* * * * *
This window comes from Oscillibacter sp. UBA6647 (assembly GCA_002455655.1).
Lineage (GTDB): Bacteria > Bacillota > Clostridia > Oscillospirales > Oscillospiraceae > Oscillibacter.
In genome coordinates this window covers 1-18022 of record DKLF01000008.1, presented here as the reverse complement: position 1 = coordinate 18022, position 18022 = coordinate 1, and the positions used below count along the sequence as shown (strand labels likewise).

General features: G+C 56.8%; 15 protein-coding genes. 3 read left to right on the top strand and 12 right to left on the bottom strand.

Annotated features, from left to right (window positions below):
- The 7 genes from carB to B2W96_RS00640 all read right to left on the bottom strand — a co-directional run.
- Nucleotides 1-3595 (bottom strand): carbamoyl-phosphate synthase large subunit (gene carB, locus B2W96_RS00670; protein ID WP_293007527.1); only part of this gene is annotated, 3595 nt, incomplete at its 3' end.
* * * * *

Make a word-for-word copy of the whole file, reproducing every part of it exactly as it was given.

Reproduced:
This window comes from Oscillibacter sp. UBA6647 (assembly GCA_002455655.1).
Lineage (GTDB): Bacteria > Bacillota > Clostridia > Oscillospirales > Oscillospiraceae > Oscillibacter.
In genome coordinates this window covers 1-18022 of record DKLF01000008.1, presented here as the reverse complement: position 1 = coordinate 18022, position 18022 = coordinate 1, and the positions used below count along the sequence as shown (strand labels likewise).

General features: G+C 56.8%; 15 protein-coding genes. 3 read left to right on the top strand and 12 right to left on the bottom strand.

Annotated features, from left to right (window positions below):
- The 7 genes from carB to B2W96_RS00640 all read right to left on the bottom strand — a co-directional run.
- Nucleotides 1-3595 (bottom strand): carbamoyl-phosphate synthase large subunit (gene carB, locus B2W96_RS00670; protein ID WP_293007527.1); only part of this gene is annotated, 3595 nt, incomplete at its 3' end.